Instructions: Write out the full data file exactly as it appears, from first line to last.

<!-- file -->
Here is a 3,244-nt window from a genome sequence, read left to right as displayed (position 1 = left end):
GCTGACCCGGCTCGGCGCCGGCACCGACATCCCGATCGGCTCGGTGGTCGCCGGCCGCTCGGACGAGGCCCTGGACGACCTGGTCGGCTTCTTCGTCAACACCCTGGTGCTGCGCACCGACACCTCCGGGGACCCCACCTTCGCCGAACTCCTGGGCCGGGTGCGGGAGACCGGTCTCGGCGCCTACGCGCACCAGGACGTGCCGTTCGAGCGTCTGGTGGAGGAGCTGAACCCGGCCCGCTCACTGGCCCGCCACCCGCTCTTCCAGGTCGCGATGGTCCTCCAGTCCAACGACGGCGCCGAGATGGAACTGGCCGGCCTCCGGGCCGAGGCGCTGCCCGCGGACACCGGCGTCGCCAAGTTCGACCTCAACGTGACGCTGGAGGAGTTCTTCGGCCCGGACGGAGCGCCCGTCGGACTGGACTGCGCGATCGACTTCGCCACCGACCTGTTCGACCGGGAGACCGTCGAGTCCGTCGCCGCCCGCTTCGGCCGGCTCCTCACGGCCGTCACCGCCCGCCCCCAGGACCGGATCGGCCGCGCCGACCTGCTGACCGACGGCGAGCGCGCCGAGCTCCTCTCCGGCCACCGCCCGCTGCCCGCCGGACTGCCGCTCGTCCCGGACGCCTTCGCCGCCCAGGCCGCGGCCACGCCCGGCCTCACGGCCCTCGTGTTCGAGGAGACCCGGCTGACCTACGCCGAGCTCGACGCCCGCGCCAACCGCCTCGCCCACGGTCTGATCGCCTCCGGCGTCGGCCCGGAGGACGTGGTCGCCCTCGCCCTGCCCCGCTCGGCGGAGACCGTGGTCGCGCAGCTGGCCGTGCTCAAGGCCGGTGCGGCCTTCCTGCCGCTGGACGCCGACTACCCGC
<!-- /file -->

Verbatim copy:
Here is a 3,244-nt window from a genome sequence, read left to right as displayed (position 1 = left end):
GCTGACCCGGCTCGGCGCCGGCACCGACATCCCGATCGGCTCGGTGGTCGCCGGCCGCTCGGACGAGGCCCTGGACGACCTGGTCGGCTTCTTCGTCAACACCCTGGTGCTGCGCACCGACACCTCCGGGGACCCCACCTTCGCCGAACTCCTGGGCCGGGTGCGGGAGACCGGTCTCGGCGCCTACGCGCACCAGGACGTGCCGTTCGAGCGTCTGGTGGAGGAGCTGAACCCGGCCCGCTCACTGGCCCGCCACCCGCTCTTCCAGGTCGCGATGGTCCTCCAGTCCAACGACGGCGCCGAGATGGAACTGGCCGGCCTCCGGGCCGAGGCGCTGCCCGCGGACACCGGCGTCGCCAAGTTCGACCTCAACGTGACGCTGGAGGAGTTCTTCGGCCCGGACGGAGCGCCCGTCGGACTGGACTGCGCGATCGACTTCGCCACCGACCTGTTCGACCGGGAGACCGTCGAGTCCGTCGCCGCCCGCTTCGGCCGGCTCCTCACGGCCGTCACCGCCCGCCCCCAGGACCGGATCGGCCGCGCCGACCTGCTGACCGACGGCGAGCGCGCCGAGCTCCTCTCCGGCCACCGCCCGCTGCCCGCCGGACTGCCGCTCGTCCCGGACGCCTTCGCCGCCCAGGCCGCGGCCACGCCCGGCCTCACGGCCCTCGTGTTCGAGGAGACCCGGCTGACCTACGCCGAGCTCGACGCCCGCGCCAACCGCCTCGCCCACGGTCTGATCGCCTCCGGCGTCGGCCCGGAGGACGTGGTCGCCCTCGCCCTGCCCCGCTCGGCGGAGACCGTGGTCGCGCAGCTGGCCGTGCTCAAGGCCGGTGCGGCCTTCCTGCCGCTGGACGCCGACTACCCGC